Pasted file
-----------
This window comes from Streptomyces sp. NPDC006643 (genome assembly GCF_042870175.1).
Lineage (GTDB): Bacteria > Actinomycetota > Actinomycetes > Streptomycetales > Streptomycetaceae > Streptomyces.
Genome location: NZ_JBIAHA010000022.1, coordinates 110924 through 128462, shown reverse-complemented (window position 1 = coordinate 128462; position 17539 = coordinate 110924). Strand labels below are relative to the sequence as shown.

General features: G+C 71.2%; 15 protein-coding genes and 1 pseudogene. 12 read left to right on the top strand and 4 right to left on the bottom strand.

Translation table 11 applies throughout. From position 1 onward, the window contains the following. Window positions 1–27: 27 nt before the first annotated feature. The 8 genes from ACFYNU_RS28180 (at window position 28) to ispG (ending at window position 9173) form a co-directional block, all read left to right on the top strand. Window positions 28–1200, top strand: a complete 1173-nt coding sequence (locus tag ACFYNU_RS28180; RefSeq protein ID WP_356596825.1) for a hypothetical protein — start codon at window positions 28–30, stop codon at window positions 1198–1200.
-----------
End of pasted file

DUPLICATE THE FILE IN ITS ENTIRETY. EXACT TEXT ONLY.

This window comes from Streptomyces sp. NPDC006643 (genome assembly GCF_042870175.1).
Lineage (GTDB): Bacteria > Actinomycetota > Actinomycetes > Streptomycetales > Streptomycetaceae > Streptomyces.
Genome location: NZ_JBIAHA010000022.1, coordinates 110924 through 128462, shown reverse-complemented (window position 1 = coordinate 128462; position 17539 = coordinate 110924). Strand labels below are relative to the sequence as shown.

General features: G+C 71.2%; 15 protein-coding genes and 1 pseudogene. 12 read left to right on the top strand and 4 right to left on the bottom strand.

Translation table 11 applies throughout. From position 1 onward, the window contains the following. Window positions 1–27: 27 nt before the first annotated feature. The 8 genes from ACFYNU_RS28180 (at window position 28) to ispG (ending at window position 9173) form a co-directional block, all read left to right on the top strand. Window positions 28–1200, top strand: a complete 1173-nt coding sequence (locus tag ACFYNU_RS28180; RefSeq protein ID WP_356596825.1) for a hypothetical protein — start codon at window positions 28–30, stop codon at window positions 1198–1200.